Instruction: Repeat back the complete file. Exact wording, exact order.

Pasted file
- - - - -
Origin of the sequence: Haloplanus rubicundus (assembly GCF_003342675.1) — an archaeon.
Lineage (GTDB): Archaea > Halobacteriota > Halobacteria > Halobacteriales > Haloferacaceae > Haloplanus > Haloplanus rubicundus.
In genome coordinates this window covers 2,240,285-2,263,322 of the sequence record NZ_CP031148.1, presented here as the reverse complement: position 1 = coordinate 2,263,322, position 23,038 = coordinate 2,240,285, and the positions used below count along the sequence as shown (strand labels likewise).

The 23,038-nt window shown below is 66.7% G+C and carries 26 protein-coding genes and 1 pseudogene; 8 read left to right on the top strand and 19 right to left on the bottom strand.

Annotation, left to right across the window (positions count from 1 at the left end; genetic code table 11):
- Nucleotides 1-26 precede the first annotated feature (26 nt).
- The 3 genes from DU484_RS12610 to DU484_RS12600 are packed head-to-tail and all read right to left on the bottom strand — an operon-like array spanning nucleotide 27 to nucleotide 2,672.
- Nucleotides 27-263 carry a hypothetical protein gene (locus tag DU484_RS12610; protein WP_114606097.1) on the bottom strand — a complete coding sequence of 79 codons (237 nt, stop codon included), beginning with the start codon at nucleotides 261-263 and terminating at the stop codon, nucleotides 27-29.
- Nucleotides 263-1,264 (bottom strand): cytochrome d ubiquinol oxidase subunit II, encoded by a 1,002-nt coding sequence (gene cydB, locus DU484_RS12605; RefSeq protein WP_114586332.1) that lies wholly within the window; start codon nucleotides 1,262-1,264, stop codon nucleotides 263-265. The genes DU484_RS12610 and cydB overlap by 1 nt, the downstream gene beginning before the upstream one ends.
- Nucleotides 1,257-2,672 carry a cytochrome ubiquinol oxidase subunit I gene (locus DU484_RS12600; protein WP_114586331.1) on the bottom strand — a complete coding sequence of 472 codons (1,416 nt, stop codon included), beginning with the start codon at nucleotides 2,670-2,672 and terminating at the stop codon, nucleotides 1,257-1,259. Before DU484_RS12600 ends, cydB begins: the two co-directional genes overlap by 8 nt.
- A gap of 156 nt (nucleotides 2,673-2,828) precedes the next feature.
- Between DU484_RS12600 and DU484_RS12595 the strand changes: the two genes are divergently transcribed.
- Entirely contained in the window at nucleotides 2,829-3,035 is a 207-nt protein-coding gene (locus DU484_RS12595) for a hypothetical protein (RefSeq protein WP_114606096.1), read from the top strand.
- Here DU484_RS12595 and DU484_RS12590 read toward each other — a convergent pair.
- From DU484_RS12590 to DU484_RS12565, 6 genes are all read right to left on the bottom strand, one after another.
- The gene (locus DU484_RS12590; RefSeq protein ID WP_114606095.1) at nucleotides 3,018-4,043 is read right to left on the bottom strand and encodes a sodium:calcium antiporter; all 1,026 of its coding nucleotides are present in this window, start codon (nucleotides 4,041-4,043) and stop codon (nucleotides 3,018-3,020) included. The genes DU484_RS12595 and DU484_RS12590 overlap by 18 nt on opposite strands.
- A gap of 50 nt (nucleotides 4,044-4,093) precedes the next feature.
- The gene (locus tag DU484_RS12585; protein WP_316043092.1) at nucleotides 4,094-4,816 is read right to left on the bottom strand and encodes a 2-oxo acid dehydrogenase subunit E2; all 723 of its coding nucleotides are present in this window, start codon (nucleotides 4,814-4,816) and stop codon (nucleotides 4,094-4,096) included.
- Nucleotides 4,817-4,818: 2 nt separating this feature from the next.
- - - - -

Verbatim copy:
Origin of the sequence: Haloplanus rubicundus (assembly GCF_003342675.1) — an archaeon.
Lineage (GTDB): Archaea > Halobacteriota > Halobacteria > Halobacteriales > Haloferacaceae > Haloplanus > Haloplanus rubicundus.
In genome coordinates this window covers 2,240,285-2,263,322 of the sequence record NZ_CP031148.1, presented here as the reverse complement: position 1 = coordinate 2,263,322, position 23,038 = coordinate 2,240,285, and the positions used below count along the sequence as shown (strand labels likewise).

The 23,038-nt window shown below is 66.7% G+C and carries 26 protein-coding genes and 1 pseudogene; 8 read left to right on the top strand and 19 right to left on the bottom strand.

Annotation, left to right across the window (positions count from 1 at the left end; genetic code table 11):
- Nucleotides 1-26 precede the first annotated feature (26 nt).
- The 3 genes from DU484_RS12610 to DU484_RS12600 are packed head-to-tail and all read right to left on the bottom strand — an operon-like array spanning nucleotide 27 to nucleotide 2,672.
- Nucleotides 27-263 carry a hypothetical protein gene (locus tag DU484_RS12610; protein WP_114606097.1) on the bottom strand — a complete coding sequence of 79 codons (237 nt, stop codon included), beginning with the start codon at nucleotides 261-263 and terminating at the stop codon, nucleotides 27-29.
- Nucleotides 263-1,264 (bottom strand): cytochrome d ubiquinol oxidase subunit II, encoded by a 1,002-nt coding sequence (gene cydB, locus DU484_RS12605; RefSeq protein WP_114586332.1) that lies wholly within the window; start codon nucleotides 1,262-1,264, stop codon nucleotides 263-265. The genes DU484_RS12610 and cydB overlap by 1 nt, the downstream gene beginning before the upstream one ends.
- Nucleotides 1,257-2,672 carry a cytochrome ubiquinol oxidase subunit I gene (locus DU484_RS12600; protein WP_114586331.1) on the bottom strand — a complete coding sequence of 472 codons (1,416 nt, stop codon included), beginning with the start codon at nucleotides 2,670-2,672 and terminating at the stop codon, nucleotides 1,257-1,259. Before DU484_RS12600 ends, cydB begins: the two co-directional genes overlap by 8 nt.
- A gap of 156 nt (nucleotides 2,673-2,828) precedes the next feature.
- Between DU484_RS12600 and DU484_RS12595 the strand changes: the two genes are divergently transcribed.
- Entirely contained in the window at nucleotides 2,829-3,035 is a 207-nt protein-coding gene (locus DU484_RS12595) for a hypothetical protein (RefSeq protein WP_114606096.1), read from the top strand.
- Here DU484_RS12595 and DU484_RS12590 read toward each other — a convergent pair.
- From DU484_RS12590 to DU484_RS12565, 6 genes are all read right to left on the bottom strand, one after another.
- The gene (locus DU484_RS12590; RefSeq protein ID WP_114606095.1) at nucleotides 3,018-4,043 is read right to left on the bottom strand and encodes a sodium:calcium antiporter; all 1,026 of its coding nucleotides are present in this window, start codon (nucleotides 4,041-4,043) and stop codon (nucleotides 3,018-3,020) included. The genes DU484_RS12595 and DU484_RS12590 overlap by 18 nt on opposite strands.
- A gap of 50 nt (nucleotides 4,044-4,093) precedes the next feature.
- The gene (locus tag DU484_RS12585; protein WP_316043092.1) at nucleotides 4,094-4,816 is read right to left on the bottom strand and encodes a 2-oxo acid dehydrogenase subunit E2; all 723 of its coding nucleotides are present in this window, start codon (nucleotides 4,814-4,816) and stop codon (nucleotides 4,094-4,096) included.
- Nucleotides 4,817-4,818: 2 nt separating this feature from the next.